Who is working on these simulated reality applications? The whole computer-game-making community.

  6. You have identified a sequence of stages relating to the evolution of an online version of a printed newspaper, from "shovelware" on forward. The ultimate of these stages, which you call "cybermedia" defines a complete electronic edition. What are the graphic and textual characteristics of such an ultimate form of electronic publication? Are not visual simplicity and obviousness contrary to profundity of analysis?

    • Cybermedia, the ultimate stage of electronic online presentation, is a state of constant change, not something that has fixed form. A couple of months ago, it meant that your web site used "frames" and tables and plenty of fixed graphics. Today it means using all kinds of little Java applications that provide animation, one of the many Web audio standards like Real Audio, extensions like Shock Wave and chat rooms where players are represented by animated icons. In a year, there will probably be much more use of early forms of social virtual reality where you will be represented by an "avatar", that is, an animated cartoon representation you use to meet with avatars of other people online. As bandwidth increases, the richness of the scenery will increase, and video will become more and more prevalent. Your avatars will look and move more realistically, chat at conference tables, play games with other people's avatars, visit exotic cyber-places with them, shop in simulated stores and even do simulated fighting. A year later, it will be even more realistic, and there will be newer things. Rapid innovation in online communications is likely to continue for at least another 15 years.

      There is no real conflict between visual simplicity and obviousness on the one hand, and profundity of analysis on the other. The challenge of design of online interfaces is to provide a simple and appealing interface that facilitates research, retrieval and profound analysis. As time goes on, we are learning more and more how to do this effectively.

      The graphic and communications capabilities will provide ever-more sophisticated tools for rapid analysis and understanding of situations. A user will be able to "walk around" a scene of an explosion or earthquake and see it from multiple viewpoints. Someone interested in a country's economy will be able to call up all kinds of graphical representations of data.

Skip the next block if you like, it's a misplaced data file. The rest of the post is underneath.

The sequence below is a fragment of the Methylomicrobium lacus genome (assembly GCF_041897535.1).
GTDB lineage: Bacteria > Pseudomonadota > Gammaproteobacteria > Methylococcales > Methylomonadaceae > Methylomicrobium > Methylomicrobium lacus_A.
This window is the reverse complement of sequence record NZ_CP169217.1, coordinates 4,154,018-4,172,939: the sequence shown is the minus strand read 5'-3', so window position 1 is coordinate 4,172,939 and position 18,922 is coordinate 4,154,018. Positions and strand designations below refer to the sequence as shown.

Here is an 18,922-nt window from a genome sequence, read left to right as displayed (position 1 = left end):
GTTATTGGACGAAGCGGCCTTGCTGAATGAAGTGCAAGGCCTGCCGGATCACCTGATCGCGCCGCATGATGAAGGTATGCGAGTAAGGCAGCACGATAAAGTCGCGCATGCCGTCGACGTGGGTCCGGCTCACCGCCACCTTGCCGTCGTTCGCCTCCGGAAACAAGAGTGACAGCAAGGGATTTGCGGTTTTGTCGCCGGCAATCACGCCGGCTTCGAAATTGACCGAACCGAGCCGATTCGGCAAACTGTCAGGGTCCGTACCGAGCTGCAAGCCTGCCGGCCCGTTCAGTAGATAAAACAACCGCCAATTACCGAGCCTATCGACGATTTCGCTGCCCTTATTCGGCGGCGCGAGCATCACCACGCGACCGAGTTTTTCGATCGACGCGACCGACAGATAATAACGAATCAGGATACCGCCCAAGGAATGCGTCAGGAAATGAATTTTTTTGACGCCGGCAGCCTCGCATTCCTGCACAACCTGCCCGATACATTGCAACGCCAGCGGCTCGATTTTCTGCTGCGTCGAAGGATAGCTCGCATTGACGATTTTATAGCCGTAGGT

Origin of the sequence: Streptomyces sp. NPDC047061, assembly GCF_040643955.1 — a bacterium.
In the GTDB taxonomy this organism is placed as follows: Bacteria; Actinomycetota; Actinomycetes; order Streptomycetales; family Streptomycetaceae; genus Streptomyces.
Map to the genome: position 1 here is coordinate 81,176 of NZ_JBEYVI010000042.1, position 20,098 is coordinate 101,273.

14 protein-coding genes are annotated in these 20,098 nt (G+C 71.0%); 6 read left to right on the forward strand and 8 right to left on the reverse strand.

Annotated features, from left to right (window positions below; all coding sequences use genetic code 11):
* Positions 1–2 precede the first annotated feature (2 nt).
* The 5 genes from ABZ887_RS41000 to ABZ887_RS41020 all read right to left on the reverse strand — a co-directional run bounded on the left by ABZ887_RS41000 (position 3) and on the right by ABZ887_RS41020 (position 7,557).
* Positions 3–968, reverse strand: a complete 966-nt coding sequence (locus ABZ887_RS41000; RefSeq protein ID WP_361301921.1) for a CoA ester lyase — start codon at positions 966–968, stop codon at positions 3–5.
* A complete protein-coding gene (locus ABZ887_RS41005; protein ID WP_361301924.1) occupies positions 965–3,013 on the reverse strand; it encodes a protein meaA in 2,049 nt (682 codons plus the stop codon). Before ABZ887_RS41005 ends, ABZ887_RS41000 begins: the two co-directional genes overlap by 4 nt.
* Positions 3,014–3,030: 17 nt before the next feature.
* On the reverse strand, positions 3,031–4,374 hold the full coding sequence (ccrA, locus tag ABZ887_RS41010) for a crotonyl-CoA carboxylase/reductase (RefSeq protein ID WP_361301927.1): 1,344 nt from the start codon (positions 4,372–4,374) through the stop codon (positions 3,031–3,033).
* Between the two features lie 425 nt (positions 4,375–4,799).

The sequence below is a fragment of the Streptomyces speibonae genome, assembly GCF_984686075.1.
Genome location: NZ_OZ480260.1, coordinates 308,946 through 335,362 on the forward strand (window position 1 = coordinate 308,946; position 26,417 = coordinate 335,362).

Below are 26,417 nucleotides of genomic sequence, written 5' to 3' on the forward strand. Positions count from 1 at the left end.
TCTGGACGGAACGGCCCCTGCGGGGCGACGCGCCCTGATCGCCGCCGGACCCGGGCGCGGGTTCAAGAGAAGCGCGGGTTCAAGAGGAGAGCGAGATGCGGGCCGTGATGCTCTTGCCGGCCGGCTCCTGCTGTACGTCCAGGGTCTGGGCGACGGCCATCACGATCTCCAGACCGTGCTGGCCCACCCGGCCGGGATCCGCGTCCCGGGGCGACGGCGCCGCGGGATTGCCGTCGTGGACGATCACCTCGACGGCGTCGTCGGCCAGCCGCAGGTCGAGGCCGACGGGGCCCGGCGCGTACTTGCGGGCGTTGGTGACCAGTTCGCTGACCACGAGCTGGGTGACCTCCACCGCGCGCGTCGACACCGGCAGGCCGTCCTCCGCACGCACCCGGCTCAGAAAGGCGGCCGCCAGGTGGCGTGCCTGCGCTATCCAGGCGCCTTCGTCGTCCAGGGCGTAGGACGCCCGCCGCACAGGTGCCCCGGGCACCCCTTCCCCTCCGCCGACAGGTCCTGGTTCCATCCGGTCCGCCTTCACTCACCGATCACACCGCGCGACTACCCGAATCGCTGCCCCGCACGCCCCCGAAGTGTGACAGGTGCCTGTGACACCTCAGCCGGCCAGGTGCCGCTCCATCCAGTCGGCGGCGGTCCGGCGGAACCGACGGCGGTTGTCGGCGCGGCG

7. What are the characteristics of on-line advertising. Is it viable? In what cases?

    • A terrible lot can be said about this topic. First of all, yes. Internet advertising works, makes money for many online Web services and is becoming more and more popular. A few additional high points are:

      1. Advertising divides into two parts: the "grabber" image designed to attract the user's attention and the advertiser's web that the grabber leads to.
      2. Advertising grabbers for mass-use products will gravitate to the most heavily used websites, regardless of whether those websites are operated by newspaper companies or others.
      3. Advertiser websites will increasingly provide information, entertainment and user value, above and beyond simply promoting products. Online users will want objective information about what is sold.
      4. Online advertising will be linked more and more closely with the selling process.
      5. More and more items will be directly sold online, and online advertisements will link prospective buyers directly with sellers.
      6. Effectiveness of advertising will be more and more closely monitored by computers. For example, more and more advertisers now want to pay for the number of times a user "clicks through" from an advertising grabber to the advertiser's web.
      7. Similarly, there will be more and more effort to gather data on users and their wants and needs, and to target advertising.

  8. Can you offer a profile of the journalist of the future? The editor of the future? Will people remain involved in the publishing process as publishers become re-engineered? Can small publishing companies compete with large ones when it comes to publishing?

    • The first is a difficult and almost unanswerable question. This is because "journalist" is a concept that made sense in the context of the mass-media communications systems and technologies of print, radio and, to some extent, TV. Before these media existed, there were no journalists, and as the new online media emerges, the role of a journalist is likely to evolve considerably or be replaced by other roles.